When it comes to the best cities to visit for the Fourth of July, Boston and Washington, D.C. win out every year with their spectacular fireworks displays. For American-history buffs, however, there’s no better place to celebrate the birth of our nation than where it all began: Philadelphia.
Nicknamed the “Birthplace of America,” Philadelphia is now rife with buzz-worthy restaurants, luxury hotels, top-notch museums, and, of course, ample American Revolution history. Below, we’ve rounded up where to eat, stay, and play over a July 4 stay so you can get to know the modern version of our nation’s early capital city—plus where to see the fireworks for July 4th in Philadelphia.
Where to eat in Philadelphia
One of the nation’s oldest public markets, Reading Terminal Market draws locals and visitors alike to shop like they did when the market first opened in 1892. In between the collection of food stalls selling produce, freshly butchered meats, seafood, handmade cheeses, and warm donuts are dozens of restaurants serving breakfast, lunch, and dinner. Some of the best eats include the famous roast pork sandwich at DiNic’s, with its thinly sliced roast pork, sharp provolone, and chopped broccoli rabe on a long roll; the roast duck and roast pork barbecue rice platter at Sang Kee Peking Duck House; and the Franklin cheesesteak at Carmen’s Famous Italian Hoagies and Cheesesteaks, which features both American cheese and Philadelphia cream cheese.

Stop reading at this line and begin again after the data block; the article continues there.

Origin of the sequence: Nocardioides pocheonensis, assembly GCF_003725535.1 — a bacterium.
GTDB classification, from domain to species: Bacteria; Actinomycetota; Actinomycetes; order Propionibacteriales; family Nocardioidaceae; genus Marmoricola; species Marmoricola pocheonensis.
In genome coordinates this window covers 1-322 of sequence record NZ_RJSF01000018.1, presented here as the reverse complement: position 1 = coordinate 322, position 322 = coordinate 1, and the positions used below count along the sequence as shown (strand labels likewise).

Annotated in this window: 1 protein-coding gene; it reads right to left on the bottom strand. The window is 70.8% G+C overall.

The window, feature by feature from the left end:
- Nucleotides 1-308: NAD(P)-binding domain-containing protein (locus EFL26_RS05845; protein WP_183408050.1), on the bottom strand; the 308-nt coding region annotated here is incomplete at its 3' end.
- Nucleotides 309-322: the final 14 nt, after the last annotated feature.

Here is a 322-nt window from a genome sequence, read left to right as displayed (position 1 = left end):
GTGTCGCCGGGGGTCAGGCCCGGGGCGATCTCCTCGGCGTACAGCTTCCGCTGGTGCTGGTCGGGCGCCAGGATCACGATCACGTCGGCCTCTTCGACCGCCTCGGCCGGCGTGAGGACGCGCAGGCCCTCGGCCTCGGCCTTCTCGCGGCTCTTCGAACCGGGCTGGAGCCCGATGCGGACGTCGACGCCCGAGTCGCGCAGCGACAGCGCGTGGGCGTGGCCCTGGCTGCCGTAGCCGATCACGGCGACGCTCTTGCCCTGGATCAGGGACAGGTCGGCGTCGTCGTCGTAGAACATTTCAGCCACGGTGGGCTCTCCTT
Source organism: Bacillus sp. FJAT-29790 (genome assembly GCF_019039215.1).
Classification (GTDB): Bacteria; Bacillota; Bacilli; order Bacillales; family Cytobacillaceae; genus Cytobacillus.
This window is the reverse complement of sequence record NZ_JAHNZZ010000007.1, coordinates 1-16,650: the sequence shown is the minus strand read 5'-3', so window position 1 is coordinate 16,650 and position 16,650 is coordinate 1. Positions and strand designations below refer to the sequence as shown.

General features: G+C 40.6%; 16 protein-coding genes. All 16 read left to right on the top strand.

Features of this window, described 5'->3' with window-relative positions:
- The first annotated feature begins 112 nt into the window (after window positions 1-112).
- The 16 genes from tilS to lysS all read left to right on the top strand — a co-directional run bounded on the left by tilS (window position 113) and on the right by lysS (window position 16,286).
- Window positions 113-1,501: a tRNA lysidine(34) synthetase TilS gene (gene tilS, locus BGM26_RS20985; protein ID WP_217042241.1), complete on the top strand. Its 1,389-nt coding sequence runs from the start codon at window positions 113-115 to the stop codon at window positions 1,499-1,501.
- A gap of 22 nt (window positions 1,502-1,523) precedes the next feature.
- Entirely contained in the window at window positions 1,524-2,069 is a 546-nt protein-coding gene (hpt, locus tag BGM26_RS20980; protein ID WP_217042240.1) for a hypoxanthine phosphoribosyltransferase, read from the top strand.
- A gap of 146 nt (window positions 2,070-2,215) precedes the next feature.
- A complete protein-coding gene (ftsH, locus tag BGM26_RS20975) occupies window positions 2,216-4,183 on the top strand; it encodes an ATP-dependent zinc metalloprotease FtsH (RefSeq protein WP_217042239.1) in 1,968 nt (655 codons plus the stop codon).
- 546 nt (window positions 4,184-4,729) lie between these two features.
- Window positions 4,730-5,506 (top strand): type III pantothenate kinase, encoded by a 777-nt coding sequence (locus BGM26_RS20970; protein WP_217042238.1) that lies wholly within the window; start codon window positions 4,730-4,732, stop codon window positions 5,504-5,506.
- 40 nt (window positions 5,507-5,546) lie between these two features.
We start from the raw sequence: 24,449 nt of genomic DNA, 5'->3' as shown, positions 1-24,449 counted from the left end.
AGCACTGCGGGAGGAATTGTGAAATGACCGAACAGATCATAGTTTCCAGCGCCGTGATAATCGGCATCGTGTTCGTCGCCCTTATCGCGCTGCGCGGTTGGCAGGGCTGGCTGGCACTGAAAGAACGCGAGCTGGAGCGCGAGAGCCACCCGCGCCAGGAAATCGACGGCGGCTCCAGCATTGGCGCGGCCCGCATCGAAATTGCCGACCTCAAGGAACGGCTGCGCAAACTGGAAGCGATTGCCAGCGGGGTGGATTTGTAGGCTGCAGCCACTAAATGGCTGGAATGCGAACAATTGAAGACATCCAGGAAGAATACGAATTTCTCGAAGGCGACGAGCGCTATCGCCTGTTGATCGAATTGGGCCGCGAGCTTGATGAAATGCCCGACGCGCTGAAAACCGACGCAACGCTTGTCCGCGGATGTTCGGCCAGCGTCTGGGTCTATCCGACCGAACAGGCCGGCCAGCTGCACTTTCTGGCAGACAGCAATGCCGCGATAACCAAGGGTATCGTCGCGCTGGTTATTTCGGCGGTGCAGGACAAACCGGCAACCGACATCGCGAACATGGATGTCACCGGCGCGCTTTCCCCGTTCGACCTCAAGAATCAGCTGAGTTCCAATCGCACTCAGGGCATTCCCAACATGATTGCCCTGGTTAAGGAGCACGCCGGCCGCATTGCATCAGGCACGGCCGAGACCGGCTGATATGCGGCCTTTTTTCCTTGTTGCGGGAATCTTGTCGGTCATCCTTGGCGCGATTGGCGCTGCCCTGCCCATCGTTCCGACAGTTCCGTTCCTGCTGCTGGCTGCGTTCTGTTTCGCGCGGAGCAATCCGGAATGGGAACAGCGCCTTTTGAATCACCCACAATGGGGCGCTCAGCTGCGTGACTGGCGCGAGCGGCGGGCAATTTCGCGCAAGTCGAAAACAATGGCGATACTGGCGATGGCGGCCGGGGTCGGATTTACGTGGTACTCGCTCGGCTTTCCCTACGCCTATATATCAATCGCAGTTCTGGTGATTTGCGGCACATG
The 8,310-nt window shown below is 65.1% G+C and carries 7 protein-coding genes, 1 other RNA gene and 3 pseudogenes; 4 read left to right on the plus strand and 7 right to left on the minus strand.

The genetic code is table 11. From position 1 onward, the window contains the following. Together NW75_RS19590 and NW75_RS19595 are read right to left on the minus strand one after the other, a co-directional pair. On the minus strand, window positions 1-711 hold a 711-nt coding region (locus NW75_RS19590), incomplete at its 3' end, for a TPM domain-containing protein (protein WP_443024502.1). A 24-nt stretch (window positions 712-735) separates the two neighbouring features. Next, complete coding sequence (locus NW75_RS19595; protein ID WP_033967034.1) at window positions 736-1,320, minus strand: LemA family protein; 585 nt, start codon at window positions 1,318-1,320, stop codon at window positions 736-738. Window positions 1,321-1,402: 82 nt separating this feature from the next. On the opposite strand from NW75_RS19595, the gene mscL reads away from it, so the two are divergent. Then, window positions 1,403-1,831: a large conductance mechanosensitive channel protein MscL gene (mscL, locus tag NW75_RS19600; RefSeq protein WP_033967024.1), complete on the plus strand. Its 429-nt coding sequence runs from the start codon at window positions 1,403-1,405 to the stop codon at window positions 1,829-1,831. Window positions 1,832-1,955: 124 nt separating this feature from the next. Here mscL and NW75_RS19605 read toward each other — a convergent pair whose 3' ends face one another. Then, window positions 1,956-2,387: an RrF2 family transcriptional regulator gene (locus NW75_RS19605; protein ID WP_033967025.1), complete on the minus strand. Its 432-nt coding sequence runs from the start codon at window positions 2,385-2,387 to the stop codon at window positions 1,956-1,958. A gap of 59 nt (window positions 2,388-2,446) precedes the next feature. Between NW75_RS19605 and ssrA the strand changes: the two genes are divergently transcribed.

No historic tour of Philadelphia is complete without a pint at McGillin’s Olde Ale House. Opened in 1860 when Lincoln was elected, the tavern is the oldest drinking establishment in the city and one of the longest continuously operating bars in the country. In addition to Irish stouts, there’s a large selection of Eastern Pennsylvania microbrews, as well as standard Irish fare like fish and chips, shepherd’s pie, and seafood cake.
At Wilder, it’s all about fresh ingredients. The restaurant’s name is a nod to the abundance of peak-season vegetables on the menu, whether in handmade pastas, wood-fired pizzas, or savory main dishes like pork chop Milanese with fennel-and-peach salad. Housed in a historic building in Philadelphia’s Rittenhouse neighborhood, the 4,500-square-foot, three-story spot also features a fun, unique design, complete with leopard-print bar chairs, electric blue booths, mismatched chandeliers, and Persian rugs on the walls.
A bookstore, art gallery, and intimate music venue, LMNO is also one of Philly’s hottest restaurants. The cuisine here is Mexican, and the menu is filled with creative takes on Baja cuisine, including five types of aguachile (don’t miss the Rojo with shrimp, scallops, crab, watermelon, and cucumber) and house specials like an 18-ounce, bone-in ribeye, served with flour tortillas and green papaya salad. After eating, be sure to check out the bookshop curated by photography-focused Dashwood Books, the gallery with rotating shows by local artists, and the listening room, which regularly hosts live music and DJ sets.